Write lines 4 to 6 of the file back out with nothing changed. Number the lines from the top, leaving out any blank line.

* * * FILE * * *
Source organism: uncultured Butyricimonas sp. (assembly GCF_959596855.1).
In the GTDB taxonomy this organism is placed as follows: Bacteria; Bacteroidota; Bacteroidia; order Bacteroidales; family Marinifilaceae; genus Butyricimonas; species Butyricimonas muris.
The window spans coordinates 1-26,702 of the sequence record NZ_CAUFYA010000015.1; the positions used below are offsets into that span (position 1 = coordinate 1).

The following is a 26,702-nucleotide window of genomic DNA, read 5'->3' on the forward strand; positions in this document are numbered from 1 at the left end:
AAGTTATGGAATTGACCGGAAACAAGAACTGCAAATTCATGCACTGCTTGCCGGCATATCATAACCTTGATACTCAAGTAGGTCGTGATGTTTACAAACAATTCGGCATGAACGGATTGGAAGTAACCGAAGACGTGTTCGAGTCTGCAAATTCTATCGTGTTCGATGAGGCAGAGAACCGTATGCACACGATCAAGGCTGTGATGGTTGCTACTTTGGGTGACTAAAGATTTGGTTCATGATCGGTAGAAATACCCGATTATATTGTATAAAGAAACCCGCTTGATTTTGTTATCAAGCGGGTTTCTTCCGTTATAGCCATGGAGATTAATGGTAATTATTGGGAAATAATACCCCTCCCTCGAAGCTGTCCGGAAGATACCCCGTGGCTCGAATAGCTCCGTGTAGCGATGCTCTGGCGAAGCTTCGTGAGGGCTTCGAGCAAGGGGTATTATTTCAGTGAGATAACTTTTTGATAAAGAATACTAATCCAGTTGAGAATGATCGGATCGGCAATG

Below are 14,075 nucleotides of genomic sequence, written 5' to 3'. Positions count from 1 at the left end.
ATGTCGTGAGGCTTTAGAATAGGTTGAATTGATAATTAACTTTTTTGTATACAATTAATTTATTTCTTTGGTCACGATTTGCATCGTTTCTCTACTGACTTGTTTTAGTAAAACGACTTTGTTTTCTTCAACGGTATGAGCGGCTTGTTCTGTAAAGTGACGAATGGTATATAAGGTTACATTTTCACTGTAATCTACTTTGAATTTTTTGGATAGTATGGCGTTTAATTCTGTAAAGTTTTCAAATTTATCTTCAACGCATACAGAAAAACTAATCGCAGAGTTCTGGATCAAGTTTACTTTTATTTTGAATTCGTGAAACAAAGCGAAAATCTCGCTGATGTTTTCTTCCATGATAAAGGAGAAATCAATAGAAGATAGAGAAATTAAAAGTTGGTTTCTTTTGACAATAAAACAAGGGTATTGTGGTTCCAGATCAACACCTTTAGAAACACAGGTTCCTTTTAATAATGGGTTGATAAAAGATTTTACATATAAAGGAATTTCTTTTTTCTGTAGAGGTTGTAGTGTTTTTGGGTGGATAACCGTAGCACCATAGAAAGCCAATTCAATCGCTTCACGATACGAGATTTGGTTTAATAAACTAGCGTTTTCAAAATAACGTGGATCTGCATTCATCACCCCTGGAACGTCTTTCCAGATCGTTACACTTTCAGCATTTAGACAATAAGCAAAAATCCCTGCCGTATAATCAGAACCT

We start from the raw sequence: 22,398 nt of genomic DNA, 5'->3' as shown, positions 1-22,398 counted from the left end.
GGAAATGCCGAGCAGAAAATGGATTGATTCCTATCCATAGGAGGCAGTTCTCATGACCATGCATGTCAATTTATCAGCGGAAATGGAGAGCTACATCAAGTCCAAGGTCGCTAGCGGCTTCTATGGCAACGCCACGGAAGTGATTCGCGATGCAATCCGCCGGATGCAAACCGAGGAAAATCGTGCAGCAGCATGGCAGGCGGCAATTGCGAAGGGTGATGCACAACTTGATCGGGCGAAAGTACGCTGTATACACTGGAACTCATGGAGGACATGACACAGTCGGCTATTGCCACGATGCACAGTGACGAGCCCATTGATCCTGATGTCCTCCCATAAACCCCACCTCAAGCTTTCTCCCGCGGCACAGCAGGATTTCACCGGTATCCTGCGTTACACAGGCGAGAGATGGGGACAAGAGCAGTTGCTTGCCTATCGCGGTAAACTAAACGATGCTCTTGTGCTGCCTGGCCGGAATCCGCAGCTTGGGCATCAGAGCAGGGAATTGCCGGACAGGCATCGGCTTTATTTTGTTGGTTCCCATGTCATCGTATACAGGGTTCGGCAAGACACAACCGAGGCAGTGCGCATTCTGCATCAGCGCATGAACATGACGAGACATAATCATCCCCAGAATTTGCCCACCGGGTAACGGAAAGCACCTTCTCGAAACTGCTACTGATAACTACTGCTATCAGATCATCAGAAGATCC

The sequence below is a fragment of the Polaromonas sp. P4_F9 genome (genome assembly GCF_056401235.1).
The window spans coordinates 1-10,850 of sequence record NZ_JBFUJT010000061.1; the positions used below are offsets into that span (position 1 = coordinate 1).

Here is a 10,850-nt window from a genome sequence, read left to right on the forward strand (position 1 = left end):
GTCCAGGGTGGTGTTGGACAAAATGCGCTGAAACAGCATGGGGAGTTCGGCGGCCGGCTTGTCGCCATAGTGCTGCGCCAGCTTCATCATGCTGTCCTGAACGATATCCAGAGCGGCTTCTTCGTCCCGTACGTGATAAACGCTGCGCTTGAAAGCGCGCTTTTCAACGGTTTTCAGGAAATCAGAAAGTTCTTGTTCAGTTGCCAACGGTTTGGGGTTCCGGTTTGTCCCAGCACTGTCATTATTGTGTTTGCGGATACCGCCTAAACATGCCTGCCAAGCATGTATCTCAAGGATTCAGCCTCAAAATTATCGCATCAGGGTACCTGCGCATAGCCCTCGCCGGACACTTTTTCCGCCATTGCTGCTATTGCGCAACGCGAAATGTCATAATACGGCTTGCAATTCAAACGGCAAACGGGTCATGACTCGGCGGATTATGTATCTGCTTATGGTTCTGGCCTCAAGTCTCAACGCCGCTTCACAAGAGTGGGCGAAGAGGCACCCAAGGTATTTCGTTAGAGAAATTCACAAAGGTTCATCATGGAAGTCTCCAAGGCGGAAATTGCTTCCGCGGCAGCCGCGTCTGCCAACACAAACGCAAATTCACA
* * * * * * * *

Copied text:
The following is a 26,702-nucleotide window of genomic DNA, read 5'->3' on the forward strand; positions in this document are numbered from 1 at the left end:
AAGTTATGGAATTGACCGGAAACAAGAACTGCAAATTCATGCACTGCTTGCCGGCATATCATAACCTTGATACTCAAGTAGGTCGTGATGTTTACAAACAATTCGGCATGAACGGATTGGAAGTAACCGAAGACGTGTTCGAGTCTGCAAATTCTATCGTGTTCGATGAGGCAGAGAACCGTATGCACACGATCAAGGCTGTGATGGTTGCTACTTTGGGTGACTAAAGATTTGGTTCATGATCGGTAGAAATACCCGATTATATTGTATAAAGAAACCCGCTTGATTTTGTTATCAAGCGGGTTTCTTCCGTTATAGCCATGGAGATTAATGGTAATTATTGGGAAATAATACCCCTCCCTCGAAGCTGTCCGGAAGATACCCCGTGGCTCGAATAGCTCCGTGTAGCGATGCTCTGGCGAAGCTTCGTGAGGGCTTCGAGCAAGGGGTATTATTTCAGTGAGATAACTTTTTGATAAAGAATACTAATCCAGTTGAGAATGATCGGATCGGCAATG

Below are 14,075 nucleotides of genomic sequence, written 5' to 3'. Positions count from 1 at the left end.